Extended Validation certificates are expensive and degrade performance. Move to an OV certificate if you can!
Extended Validation or EV Certificates were once prized for their impression of increased security. Sites with an EV certificate would be rewarded with a nice green padlock and their company name in the address bar, potentially giving customers an increased sense of security when making purchases or entering sensitive data.
If you load a page on a domain with an EV certificate now, you will notice there is no longer a nice green padlock and the company name. This change rolled out in Chrome 77 way back in September 2019. Other browsers have followed suit, now a secure page (using any certificate type) will have a small indicator, normally a padlock, and non-secure pages will be highlighted as
The rise of free certificates
There are three primary types of certificate used to secure web traffic:
- Domain Validation (DV) validates that the certificate requestor owns the domain
- Organisation Validation (OV) validates that an organisation owns the domain
- Extended Validation (EV) validates that an organisation owns the domain, with rigorous validation
DV certificates just require you to prove that you own a domain: using a DNS record, a redirect or a file on your web server. This process can be completely automated. EV and OV certificates require some manual intervention and further checks at renewal.
The screenshots from Chrome below show the information provided to the user for these different certificate types.
Making the web secure by default is an initiative I wholly support. Let’s Encrypt is a non-profit certificate authority which allows any website owner to create a DV certificate for free. This makes it easier than ever to deliver pages over secure connections - preventing man-in-the-middle attacks and allowing the use of HTTP/2 which only works over TLS. Let’s Encrypt is already integrated into most hosting providers and CDNs.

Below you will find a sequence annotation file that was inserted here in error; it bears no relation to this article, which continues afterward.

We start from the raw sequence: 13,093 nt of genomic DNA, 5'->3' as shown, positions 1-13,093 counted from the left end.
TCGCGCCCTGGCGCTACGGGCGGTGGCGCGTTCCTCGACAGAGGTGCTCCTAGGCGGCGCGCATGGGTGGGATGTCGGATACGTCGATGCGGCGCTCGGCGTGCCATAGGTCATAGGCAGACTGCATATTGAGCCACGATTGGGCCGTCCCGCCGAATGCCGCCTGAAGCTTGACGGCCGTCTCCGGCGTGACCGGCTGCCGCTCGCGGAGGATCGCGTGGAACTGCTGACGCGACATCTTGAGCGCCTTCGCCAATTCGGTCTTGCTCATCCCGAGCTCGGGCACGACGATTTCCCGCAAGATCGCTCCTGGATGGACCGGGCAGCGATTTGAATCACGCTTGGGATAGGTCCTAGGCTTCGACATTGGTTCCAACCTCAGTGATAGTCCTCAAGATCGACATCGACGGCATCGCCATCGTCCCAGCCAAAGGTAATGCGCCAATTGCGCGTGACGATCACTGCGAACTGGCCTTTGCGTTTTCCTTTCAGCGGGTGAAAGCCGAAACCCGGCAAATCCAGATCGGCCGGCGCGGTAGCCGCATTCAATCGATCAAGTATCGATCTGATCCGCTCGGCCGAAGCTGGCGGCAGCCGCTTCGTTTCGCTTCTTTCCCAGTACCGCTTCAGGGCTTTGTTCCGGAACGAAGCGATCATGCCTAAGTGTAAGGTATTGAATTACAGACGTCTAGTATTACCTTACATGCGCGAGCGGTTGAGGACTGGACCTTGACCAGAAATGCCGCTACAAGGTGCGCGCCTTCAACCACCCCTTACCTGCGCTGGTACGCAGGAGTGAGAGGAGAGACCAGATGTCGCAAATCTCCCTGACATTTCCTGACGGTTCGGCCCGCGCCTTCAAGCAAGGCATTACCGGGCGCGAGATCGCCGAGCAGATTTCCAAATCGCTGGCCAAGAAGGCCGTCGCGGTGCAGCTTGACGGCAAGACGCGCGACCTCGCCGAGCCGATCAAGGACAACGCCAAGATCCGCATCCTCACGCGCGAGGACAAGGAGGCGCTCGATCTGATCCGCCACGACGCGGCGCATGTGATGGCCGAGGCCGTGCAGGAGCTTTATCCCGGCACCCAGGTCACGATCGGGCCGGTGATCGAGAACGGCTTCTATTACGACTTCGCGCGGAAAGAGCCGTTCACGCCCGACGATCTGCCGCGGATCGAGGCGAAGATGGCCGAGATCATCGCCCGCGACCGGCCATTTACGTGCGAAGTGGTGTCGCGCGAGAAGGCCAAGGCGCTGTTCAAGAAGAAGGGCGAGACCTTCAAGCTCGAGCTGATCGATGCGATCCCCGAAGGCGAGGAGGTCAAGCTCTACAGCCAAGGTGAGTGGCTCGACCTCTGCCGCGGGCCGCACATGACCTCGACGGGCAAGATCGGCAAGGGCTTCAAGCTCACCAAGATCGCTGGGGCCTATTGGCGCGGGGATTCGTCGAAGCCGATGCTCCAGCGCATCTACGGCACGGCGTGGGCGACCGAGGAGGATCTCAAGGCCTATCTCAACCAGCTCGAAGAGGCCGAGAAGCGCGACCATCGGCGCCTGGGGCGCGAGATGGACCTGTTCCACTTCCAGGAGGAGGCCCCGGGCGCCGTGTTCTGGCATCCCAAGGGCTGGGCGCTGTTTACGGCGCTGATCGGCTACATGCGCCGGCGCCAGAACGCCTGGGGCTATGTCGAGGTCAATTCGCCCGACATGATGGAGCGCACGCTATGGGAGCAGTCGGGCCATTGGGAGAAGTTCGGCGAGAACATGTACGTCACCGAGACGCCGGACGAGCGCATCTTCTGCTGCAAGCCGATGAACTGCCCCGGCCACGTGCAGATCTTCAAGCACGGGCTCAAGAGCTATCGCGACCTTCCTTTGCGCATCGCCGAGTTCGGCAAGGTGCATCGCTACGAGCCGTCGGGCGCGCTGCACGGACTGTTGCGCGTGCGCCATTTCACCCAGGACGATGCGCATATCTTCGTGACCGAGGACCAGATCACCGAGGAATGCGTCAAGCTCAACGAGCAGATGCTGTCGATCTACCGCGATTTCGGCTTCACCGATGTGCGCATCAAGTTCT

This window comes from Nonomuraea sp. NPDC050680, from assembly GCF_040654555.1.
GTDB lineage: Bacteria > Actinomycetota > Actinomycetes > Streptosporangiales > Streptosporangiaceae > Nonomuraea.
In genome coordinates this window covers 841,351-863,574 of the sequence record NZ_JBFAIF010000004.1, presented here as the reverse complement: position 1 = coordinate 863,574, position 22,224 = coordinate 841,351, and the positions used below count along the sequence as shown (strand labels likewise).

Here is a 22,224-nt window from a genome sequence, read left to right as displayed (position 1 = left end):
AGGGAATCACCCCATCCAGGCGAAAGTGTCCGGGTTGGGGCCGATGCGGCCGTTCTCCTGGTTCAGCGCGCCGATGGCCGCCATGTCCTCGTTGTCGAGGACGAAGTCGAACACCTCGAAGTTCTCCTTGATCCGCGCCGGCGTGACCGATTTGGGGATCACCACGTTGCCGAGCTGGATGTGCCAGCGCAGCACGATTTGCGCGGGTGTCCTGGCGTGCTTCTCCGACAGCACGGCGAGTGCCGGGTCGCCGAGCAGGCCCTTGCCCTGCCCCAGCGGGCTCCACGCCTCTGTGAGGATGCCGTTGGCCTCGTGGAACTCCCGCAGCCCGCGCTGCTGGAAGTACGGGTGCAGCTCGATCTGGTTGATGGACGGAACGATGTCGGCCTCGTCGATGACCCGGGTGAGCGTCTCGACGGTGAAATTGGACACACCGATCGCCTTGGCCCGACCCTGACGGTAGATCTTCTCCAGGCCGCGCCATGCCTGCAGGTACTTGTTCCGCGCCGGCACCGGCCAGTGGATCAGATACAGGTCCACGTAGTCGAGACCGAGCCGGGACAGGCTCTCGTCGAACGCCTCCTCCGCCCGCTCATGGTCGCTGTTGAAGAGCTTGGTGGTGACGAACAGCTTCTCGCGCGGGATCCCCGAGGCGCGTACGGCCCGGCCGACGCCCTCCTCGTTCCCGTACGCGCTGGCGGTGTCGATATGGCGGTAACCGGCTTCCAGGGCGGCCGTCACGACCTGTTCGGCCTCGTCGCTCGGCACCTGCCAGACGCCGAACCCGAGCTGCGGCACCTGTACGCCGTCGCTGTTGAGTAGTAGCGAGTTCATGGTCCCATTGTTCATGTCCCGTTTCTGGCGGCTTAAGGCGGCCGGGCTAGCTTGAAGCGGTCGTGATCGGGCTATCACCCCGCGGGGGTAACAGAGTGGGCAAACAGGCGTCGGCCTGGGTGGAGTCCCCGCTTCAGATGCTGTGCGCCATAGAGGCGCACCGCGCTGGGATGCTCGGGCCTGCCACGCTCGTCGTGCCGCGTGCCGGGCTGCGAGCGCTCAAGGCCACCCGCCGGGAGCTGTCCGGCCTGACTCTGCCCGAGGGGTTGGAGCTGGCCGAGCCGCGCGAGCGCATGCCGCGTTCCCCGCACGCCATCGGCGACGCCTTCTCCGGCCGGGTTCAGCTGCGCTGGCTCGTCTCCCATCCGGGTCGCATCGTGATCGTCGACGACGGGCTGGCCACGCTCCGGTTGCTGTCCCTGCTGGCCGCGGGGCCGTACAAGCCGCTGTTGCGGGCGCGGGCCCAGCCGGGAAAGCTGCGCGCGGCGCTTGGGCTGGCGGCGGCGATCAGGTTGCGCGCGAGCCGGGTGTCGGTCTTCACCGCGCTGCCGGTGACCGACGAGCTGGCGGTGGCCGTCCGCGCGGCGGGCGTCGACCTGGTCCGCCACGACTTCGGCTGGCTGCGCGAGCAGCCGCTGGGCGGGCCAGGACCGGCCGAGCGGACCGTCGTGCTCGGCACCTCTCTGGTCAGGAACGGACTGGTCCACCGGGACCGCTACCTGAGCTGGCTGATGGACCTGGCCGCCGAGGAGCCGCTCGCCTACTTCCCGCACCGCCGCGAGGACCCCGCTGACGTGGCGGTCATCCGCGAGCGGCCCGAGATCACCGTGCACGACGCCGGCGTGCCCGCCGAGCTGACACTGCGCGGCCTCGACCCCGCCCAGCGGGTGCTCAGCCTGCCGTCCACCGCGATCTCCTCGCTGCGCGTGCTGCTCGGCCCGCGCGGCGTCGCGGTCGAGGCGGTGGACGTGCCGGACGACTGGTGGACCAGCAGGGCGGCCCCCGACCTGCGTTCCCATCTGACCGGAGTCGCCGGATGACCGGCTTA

Extended Validation certificates are expensive; they require a legal entity to prove that they own the domain which requires some human intervention. At the time of writing, this results in an EV certificate costing about $125 USD per year. This is not a huge cost, but is infinitely more than free!
So what’s the problem?
The performance challenge of EV certificates is that they do not fully support OCSP stapling. The online certificate status protocol is a method which allows clients like web browsers to ensure that certificates are valid, by checking with the certificate authority that it has not been revoked. Stapling allows the web server to perform this validation on the server-side and send the validation with the certificate. Without stapling the client has to do the validation. This can be seen in your web performance waterfalls as one or two (or more!) requests which occur during the TLS negotiation of the connection.
This abridged waterfall shows a webpagetest run at 3G speed against PayPal.com. The OCSP revalidation check takes almost a full second, over half of the TTFB for the response and 42% of the whole response.
This effect is more pronounced on high-latency connections. The latency here is not just based on the network connection, but also the distance between the user and the OCSP service. Digicert in this case uses Verizon’s CDN which has 165 global points of presence (PoPs). Users in Western Australia, most of Africa, Canada and the former Soviet Union will have worse experiences than those in Europe and the United States.
OCSP responses are generally valid for seven days, so the impact will be mostly felt by first-time visitors.
It is likely that moving from an EV certificate to organisation validation (OV) certificate will reduce costs and improve performance.
Note that OCSP stapling must be enabled on your TLS terminating endpoint (e.g. your firewall or CDN) for it to work on DV and OV certificates. You can check your current certificate using the Qualys SSL Server Test.
For simplicity I have ignored some of the intricacies of how OCSP works with intermediary certificates, and some of the many edge cases that occur with OCSP stapling. Matt Hobbs goes into much more detail in his blog post on certificate revocation if you crave more technical detail!
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